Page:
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I am attempting to fend off a spam attack against a web api I run and would like to obtain a list of IP addresses of public web hosting providers from which spammers are launching their attacks. I'm talking about sites like bluehost, rackspace, hostgator, godaddy, Amazon AWS, etc etc. My customers are never accessing me from IP addys at these services, and instead access me via things like DSL, cable, and mobile phone networks.

I looked at Spamhaus but from what I could ascertain that was about email.


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This will break if your customers ever start using scripts (to hit your site) that run from IPs in that space. If any of your customers starts using AWS or the RackSpace cloud provider, for example, you'll be blocking them. – mfinni Mar 12 '13 at 3:08

At some level, every IP block is announced with a source BGP AS number. You can download full tables from

AS Names are available from

Match the IP to the most recent source number (keep those raw data tables updated somewhat regularly) and match the source number to the names table.

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That is a great idea -- what I really need then is a third file that says which of those AS names are web hosts. I would absolutely pay money for such a list...any ideas where I can get that? – esilver Mar 12 '13 at 1:20
I don't know about a list of hosting AS systems, but I'd start with some regular expressions (/hosting/ seems to cut out a lot) and adding in some regular ones yourself. Just call a isSpamAS(number) script and add any systems you never want to see as you go. – Jeff Ferland Mar 12 '13 at 1:25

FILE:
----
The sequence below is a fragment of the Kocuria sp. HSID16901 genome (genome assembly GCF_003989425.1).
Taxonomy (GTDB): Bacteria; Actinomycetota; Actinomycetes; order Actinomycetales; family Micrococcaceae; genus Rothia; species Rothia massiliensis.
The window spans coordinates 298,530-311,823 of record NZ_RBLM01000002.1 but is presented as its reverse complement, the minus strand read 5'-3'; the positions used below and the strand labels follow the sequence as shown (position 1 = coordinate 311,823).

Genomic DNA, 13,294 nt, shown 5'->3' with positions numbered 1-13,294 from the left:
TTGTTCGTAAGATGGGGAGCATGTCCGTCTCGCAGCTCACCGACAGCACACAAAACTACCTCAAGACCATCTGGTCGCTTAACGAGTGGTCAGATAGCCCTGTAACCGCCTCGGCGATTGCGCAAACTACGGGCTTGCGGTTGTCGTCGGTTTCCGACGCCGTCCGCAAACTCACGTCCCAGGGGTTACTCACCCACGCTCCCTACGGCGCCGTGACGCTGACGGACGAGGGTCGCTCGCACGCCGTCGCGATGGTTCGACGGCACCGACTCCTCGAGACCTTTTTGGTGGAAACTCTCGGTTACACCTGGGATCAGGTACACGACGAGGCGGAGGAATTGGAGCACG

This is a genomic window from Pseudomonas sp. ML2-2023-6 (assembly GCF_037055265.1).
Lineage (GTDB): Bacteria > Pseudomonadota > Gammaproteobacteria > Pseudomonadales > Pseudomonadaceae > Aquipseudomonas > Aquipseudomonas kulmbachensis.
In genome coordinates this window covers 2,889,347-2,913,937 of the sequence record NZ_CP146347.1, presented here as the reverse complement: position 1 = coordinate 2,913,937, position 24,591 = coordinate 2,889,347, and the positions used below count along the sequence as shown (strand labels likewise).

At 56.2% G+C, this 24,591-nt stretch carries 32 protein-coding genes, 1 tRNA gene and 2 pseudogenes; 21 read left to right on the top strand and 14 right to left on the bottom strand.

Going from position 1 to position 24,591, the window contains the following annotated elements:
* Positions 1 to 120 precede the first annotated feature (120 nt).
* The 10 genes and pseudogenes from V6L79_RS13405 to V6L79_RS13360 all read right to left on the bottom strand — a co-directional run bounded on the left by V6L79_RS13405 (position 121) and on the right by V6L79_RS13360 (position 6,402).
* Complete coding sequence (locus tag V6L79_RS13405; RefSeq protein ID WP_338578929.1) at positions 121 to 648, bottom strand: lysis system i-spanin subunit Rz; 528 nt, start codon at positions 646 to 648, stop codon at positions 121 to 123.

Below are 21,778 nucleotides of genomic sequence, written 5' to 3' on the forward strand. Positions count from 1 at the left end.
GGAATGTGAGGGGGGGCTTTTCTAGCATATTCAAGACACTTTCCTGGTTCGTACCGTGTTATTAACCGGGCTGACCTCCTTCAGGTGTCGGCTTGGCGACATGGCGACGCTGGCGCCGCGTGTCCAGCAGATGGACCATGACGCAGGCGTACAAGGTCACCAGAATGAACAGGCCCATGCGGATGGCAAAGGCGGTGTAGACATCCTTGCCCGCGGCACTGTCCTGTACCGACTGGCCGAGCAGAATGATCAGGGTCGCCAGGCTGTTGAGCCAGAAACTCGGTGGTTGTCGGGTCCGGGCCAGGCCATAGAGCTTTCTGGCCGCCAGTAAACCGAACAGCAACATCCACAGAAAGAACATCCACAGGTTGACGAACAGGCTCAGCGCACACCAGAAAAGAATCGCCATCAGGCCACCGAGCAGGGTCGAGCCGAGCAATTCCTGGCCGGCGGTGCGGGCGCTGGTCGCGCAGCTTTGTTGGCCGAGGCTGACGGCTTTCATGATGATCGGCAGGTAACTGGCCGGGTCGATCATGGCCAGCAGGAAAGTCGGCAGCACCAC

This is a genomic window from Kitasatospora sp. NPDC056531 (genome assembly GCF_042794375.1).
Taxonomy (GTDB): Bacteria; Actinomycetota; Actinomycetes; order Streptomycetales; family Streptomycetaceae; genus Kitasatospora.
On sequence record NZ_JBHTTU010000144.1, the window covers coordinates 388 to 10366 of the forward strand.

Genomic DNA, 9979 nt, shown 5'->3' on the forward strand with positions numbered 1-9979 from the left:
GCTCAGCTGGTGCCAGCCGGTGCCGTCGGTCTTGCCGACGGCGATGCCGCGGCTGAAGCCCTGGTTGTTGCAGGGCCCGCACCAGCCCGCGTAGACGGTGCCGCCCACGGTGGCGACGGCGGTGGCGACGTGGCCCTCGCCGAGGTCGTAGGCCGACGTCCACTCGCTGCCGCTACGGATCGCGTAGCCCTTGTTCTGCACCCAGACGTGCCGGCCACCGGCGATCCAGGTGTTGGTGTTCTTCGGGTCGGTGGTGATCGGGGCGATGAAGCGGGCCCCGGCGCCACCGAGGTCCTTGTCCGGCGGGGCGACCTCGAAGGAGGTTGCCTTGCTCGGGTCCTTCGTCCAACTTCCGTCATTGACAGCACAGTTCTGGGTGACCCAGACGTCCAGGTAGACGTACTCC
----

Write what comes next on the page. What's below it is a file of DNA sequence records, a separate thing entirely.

Blocking all hosting providers is both slow and pointless. Instead you should do two things:

  • Devise a way to identify spammers that hit your app. Say via captcha or hashcash.
  • Log those attempts to syslog.
  • Use fail2ban on your server to parse the log file and block those spam bots.

For example there is a guide on how to stop bots from brute forcing WordPress logins:

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For providers who use IP space they've registered themselves, you can mostly find this via the regional registry (ARIN for North America) - though a lot of the records are a bit of a mess, with the IP ranges split into a number of different organization records. Search for one IP address belonging to the provider, click on the organization that owns the range (hopefully the actual company, not an ISP they use), then click on "related networks"; this will give you all the ranges they've registered under that organization.

(As an addendum to Jeff's answer, you can also look up BGP AS number owners via ARIN's search; search for AS123 for the owner of AS 123.)

They might also publish the full list, like Amazon, where they've actually made the registrations under several different regional registrars and under several different organizations within some of the registrars.

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